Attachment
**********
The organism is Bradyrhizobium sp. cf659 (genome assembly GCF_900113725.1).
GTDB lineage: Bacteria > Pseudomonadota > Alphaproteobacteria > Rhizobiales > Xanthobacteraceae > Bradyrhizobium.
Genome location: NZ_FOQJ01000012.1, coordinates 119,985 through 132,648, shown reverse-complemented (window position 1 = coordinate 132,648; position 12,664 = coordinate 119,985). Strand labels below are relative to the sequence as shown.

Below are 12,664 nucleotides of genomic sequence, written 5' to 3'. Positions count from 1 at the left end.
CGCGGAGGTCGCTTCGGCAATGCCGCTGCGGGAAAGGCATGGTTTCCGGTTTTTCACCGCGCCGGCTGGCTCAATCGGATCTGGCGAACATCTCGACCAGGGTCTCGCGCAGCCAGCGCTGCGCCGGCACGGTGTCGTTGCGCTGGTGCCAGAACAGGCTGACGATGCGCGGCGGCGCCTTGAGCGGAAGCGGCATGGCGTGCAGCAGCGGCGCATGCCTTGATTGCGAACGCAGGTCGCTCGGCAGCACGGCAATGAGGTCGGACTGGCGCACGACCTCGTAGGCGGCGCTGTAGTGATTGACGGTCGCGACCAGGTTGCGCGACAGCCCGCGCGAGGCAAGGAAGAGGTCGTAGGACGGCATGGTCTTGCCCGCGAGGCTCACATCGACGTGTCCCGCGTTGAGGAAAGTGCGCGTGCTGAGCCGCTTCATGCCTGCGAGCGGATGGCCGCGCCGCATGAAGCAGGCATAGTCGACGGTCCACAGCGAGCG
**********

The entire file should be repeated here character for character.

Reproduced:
The organism is Bradyrhizobium sp. cf659 (genome assembly GCF_900113725.1).
GTDB lineage: Bacteria > Pseudomonadota > Alphaproteobacteria > Rhizobiales > Xanthobacteraceae > Bradyrhizobium.
Genome location: NZ_FOQJ01000012.1, coordinates 119,985 through 132,648, shown reverse-complemented (window position 1 = coordinate 132,648; position 12,664 = coordinate 119,985). Strand labels below are relative to the sequence as shown.

Below are 12,664 nucleotides of genomic sequence, written 5' to 3'. Positions count from 1 at the left end.
CGCGGAGGTCGCTTCGGCAATGCCGCTGCGGGAAAGGCATGGTTTCCGGTTTTTCACCGCGCCGGCTGGCTCAATCGGATCTGGCGAACATCTCGACCAGGGTCTCGCGCAGCCAGCGCTGCGCCGGCACGGTGTCGTTGCGCTGGTGCCAGAACAGGCTGACGATGCGCGGCGGCGCCTTGAGCGGAAGCGGCATGGCGTGCAGCAGCGGCGCATGCCTTGATTGCGAACGCAGGTCGCTCGGCAGCACGGCAATGAGGTCGGACTGGCGCACGACCTCGTAGGCGGCGCTGTAGTGATTGACGGTCGCGACCAGGTTGCGCGACAGCCCGCGCGAGGCAAGGAAGAGGTCGTAGGACGGCATGGTCTTGCCCGCGAGGCTCACATCGACGTGTCCCGCGTTGAGGAAAGTGCGCGTGCTGAGCCGCTTCATGCCTGCGAGCGGATGGCCGCGCCGCATGAAGCAGGCATAGTCGACGGTCCACAGCGAGCG